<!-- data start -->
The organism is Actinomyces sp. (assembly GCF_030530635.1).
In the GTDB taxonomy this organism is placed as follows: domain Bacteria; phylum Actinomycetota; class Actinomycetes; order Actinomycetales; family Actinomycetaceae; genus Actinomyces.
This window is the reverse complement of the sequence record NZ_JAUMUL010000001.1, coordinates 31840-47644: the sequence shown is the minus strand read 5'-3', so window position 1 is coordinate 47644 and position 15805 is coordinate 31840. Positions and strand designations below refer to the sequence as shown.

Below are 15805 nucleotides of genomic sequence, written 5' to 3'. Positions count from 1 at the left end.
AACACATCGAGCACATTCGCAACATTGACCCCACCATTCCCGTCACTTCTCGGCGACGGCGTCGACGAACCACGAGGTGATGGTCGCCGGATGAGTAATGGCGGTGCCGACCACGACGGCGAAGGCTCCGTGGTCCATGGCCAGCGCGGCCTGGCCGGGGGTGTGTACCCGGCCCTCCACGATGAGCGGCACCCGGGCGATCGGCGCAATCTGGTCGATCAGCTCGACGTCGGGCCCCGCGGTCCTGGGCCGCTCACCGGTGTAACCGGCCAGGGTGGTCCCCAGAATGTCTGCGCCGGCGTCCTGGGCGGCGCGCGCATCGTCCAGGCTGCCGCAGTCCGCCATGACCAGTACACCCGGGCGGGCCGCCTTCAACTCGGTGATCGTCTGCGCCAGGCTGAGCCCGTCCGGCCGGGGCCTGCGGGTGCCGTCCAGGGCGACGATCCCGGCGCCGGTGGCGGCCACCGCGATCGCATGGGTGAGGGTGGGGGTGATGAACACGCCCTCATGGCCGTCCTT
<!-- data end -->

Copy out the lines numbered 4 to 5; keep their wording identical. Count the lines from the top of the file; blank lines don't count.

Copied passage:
Below are 15805 nucleotides of genomic sequence, written 5' to 3'. Positions count from 1 at the left end.
AACACATCGAGCACATTCGCAACATTGACCCCACCATTCCCGTCACTTCTCGGCGACGGCGTCGACGAACCACGAGGTGATGGTCGCCGGATGAGTAATGGCGGTGCCGACCACGACGGCGAAGGCTCCGTGGTCCATGGCCAGCGCGGCCTGGCCGGGGGTGTGTACCCGGCCCTCCACGATGAGCGGCACCCGGGCGATCGGCGCAATCTGGTCGATCAGCTCGACGTCGGGCCCCGCGGTCCTGGGCCGCTCACCGGTGTAACCGGCCAGGGTGGTCCCCAGAATGTCTGCGCCGGCGTCCTGGGCGGCGCGCGCATCGTCCAGGCTGCCGCAGTCCGCCATGACCAGTACACCCGGGCGGGCCGCCTTCAACTCGGTGATCGTCTGCGCCAGGCTGAGCCCGTCCGGCCGGGGCCTGCGGGTGCCGTCCAGGGCGACGATCCCGGCGCCGGTGGCGGCCACCGCGATCGCATGGGTGAGGGTGGGGGTGATGAACACGCCCTCATGGCCGTCCTT